Fie Eoin Friday: The Winged Warrior, Part Two

Happy Friday, Aledans! We’re continuing with Ocean’s story today, but if you missed part one you can find it here.

The Winged Warrior

Ocean shoved off the cliff and spread her wings, taking a much quicker route. The king’s guard grabbed their weapons as she dropped out of the sky into their midst. “Hello boys,” she chuckled as they fidgeted in embarrassment. “Miss me?”

“Cousin,” Hemlock said, only mildly surprised even as his wife and daughter jumped back in alarm. “Quite the entrance.”

He looked tired, his golden hair mottled with silver, his eyes shadowed with dark circles. What could send a king running from a palace bristling with guards to a small village in the northern mountains? The messenger had said only that Hem was bringing his daughter for the summer, and Ocean was to be her personal guard.

“King Hemlock,” She bowed, wings straight up in salute. “Queen Alyssa. Princess.”

He grabbed her arms and stood her up. “Please don’t bow to me here. I’m not the King of Fie Eoin.”

“Indeed.” She glanced at the small group. “Huh. I don’t see your twin here to welcome you.”

Hemlock’s shoulders tightened. “He must be busy.”

“He didn’t mention having anything to do today.”

Hemlock looked to the sky as if asking Aleda for patience, then turned to his daughter. “Kindra,” every Aledan within earshot winced at the sacrilegious name, “you remember your cousin, Ocean.”

The princess curtsied, the silk of her skirt shining in the sunlight. “You’re to be my new guard,” she said as she stood. A faint white scar broke the dark skin on her chin—she’d been born in battle, which is why her father named her after the Warrior Goddess.

“I am,” Ocean nodded. “You’ll be living with me for the summer.”

Hemlock squeezed his daughter’s shoulder. “Ocean is one of the best warriors I’ve ever met. You’ll be safe with her. I promise.”

The princess’ gaze slid to the village. Dark curls highlighted with gold framed her hazel eyes. Aledan eyes. Wary eyes. “Where’s the palace?”

She hadn’t been to Fie Eoin since she was born and Ocean knew the hide tents must be a disappointment compared to the stone buildings in the capital city. A few stone structures dotted Fie Eoin now—the temple, the chief’s house—but the majority of the Aledans still lived in tents. She preferred the warm softness of the hides to the cold, hard stone.

“There is no palace—Fie Eoin has no king.” Ocean cut her gaze to Hemlock, but his face remained emotionless at the jab. “Come on, Curls,” she used the nickname she’d given the princess last summer. “I’ll show you where you’ll sleep.”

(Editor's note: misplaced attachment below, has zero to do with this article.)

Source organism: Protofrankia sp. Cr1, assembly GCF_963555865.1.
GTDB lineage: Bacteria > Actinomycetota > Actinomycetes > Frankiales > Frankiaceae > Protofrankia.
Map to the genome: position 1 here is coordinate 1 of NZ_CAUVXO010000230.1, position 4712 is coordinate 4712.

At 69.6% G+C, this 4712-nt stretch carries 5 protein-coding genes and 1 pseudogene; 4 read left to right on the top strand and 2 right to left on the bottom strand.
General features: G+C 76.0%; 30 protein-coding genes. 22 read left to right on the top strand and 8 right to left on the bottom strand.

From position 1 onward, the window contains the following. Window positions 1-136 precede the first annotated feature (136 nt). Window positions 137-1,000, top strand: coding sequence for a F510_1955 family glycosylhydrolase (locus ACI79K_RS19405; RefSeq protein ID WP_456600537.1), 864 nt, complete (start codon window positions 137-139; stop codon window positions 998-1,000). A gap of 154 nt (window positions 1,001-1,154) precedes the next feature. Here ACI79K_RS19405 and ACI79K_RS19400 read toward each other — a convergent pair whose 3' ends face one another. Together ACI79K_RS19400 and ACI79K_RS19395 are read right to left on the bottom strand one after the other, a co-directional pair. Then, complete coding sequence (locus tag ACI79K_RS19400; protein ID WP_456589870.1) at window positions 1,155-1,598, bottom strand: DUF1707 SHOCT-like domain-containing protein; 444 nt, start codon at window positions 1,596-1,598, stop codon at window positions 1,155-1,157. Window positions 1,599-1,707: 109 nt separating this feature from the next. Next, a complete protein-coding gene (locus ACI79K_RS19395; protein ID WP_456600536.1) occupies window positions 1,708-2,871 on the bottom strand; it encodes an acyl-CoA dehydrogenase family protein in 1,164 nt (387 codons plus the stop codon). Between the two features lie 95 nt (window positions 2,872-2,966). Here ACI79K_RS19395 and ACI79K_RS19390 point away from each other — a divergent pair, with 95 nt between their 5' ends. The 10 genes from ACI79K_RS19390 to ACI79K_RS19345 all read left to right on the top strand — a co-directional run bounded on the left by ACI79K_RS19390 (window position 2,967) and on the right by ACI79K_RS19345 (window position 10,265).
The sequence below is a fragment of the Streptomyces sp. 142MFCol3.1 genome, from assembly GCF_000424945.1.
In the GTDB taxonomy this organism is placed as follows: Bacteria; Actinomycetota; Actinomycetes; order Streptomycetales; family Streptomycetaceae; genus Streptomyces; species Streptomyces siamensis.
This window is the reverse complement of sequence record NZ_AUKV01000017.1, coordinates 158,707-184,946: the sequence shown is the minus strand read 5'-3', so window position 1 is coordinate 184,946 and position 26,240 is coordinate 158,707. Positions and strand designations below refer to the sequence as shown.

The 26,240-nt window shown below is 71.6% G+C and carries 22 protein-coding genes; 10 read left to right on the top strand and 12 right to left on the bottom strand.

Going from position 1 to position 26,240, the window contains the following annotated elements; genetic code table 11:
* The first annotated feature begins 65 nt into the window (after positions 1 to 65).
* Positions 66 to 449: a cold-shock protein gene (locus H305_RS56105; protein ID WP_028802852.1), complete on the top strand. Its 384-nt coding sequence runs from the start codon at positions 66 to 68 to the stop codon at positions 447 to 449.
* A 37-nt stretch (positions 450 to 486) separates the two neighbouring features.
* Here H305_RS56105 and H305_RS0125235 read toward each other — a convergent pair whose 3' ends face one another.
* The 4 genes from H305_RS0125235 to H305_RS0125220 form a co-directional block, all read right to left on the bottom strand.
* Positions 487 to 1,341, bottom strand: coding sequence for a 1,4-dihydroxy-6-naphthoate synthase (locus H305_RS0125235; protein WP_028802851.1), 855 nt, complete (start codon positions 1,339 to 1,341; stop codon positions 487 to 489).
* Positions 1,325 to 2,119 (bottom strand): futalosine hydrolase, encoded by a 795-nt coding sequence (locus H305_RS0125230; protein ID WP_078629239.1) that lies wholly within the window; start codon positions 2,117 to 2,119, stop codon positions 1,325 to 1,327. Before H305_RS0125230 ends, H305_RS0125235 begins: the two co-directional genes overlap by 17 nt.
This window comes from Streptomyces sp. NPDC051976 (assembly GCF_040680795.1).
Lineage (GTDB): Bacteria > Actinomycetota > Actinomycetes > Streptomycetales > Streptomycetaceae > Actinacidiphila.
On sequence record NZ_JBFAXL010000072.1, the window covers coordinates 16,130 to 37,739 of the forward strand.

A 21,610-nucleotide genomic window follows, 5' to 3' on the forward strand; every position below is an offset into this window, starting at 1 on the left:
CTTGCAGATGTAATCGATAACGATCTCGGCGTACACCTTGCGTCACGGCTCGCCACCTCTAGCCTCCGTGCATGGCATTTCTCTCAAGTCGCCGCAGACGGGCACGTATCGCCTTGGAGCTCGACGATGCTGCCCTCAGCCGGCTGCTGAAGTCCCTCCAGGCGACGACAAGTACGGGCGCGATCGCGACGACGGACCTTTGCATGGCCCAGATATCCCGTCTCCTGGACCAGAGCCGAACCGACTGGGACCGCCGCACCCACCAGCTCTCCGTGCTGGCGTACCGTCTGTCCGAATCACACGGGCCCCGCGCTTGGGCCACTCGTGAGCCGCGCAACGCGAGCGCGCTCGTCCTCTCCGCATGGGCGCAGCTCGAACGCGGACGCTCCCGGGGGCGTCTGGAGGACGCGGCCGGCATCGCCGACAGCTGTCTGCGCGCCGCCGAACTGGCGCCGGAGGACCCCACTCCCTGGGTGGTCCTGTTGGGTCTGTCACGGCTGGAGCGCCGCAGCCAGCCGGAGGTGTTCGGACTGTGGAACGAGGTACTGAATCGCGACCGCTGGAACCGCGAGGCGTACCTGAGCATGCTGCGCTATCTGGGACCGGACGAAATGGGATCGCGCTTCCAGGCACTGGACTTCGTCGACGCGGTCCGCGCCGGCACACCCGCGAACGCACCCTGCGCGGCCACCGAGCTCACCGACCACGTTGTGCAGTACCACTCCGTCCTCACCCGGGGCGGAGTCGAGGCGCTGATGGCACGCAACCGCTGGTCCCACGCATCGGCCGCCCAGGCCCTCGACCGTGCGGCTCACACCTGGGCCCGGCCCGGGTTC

She turned her back on the royal family. Ocean had fought for Hemlock, but only because if his enemies won they would come after Fie Eoin next.

“Ocean,” Curls said as she followed behind. “Can we go to the temple first?”


“Because she was my great-grandmother.”

Ocean stopped and looked at the princess. She’d grown since last summer—they were almost of a height. The girl’s dark skin and wild hair may be Known, but she was undeniably Aledan as well. “As you wish, Princess.” Ocean turned on her heel and led the way to the temple in the center of the village.

The stone structure stood on the old fire circle, nine feet by nine, with a hide doorflap that faced the High Priestess’ tent. Inside, candles burned day and night, illuminating the carved rock altar and the blue sword that sat upon it. They also illuminated her cousin, Bar, who stared at the blade with his arms crossed.

“Barracuda,” Ocean nodded and stepped aside so the princess could enter.

“Ocean,” he nodded in return, “Princess.” His hair had gone completely silver with the strain of his twin-bond. The twins in their family could use their bond to manipulate the earth’s energy much like the priestesses, but the farther apart they were, the bigger the strain. “I suppose that means Hem is here.”

“Just arrived.”

He squared his shoulders. “I’ll leave you the temple then. See you at the feast.”

When he was gone Curls turned to Ocean. “He doesn’t like me much.”

“Bar doesn’t like himself much, either. Not anymore.” Ocean turned to the blue blade, the amethyst jewels in the hilt shining in the candlelight. It belonged to her father now, but he hadn’t touched it since he took it from his twin sister’s dead hand and gave it to the High Priestess. He wouldn’t use it, not even as Chief of Fie Eoin.

The sword that had saved the tribe from their enemies sat on a carved rock, in a building of carved rock, useless until the day it would become Ocean’s.

“Can I touch it?” The princess whispered, her voice filled with awe.

Ocean nodded. Curls ran her fingers over the hilt, carved and jeweled to resemble wisteria. “It’s beautiful.”

“And deadly.” Ocean had watched from the cliffs as this sword cut down numerous Known soldiers. Felt the energy of the land drained by the twins in her family. Was thrown back as the energy exploded out of them, doing more damage than a blade alone ever could.

Her hands folded into fists as she remembered the destruction. Yule was right—even if she learned to fly in armor she could never win against that raw power.


Published by

Rebecca Enzor

Rebecca Enzor is a chemist in Charleston, SC who writes Young Adult and New Adult Fantasy and Magical Realism. Repped by Eric Smith of P.S. Literary. Her debut novel, SPEAK THE OCEAN, comes out with Reuts Pub in Fall 2018!

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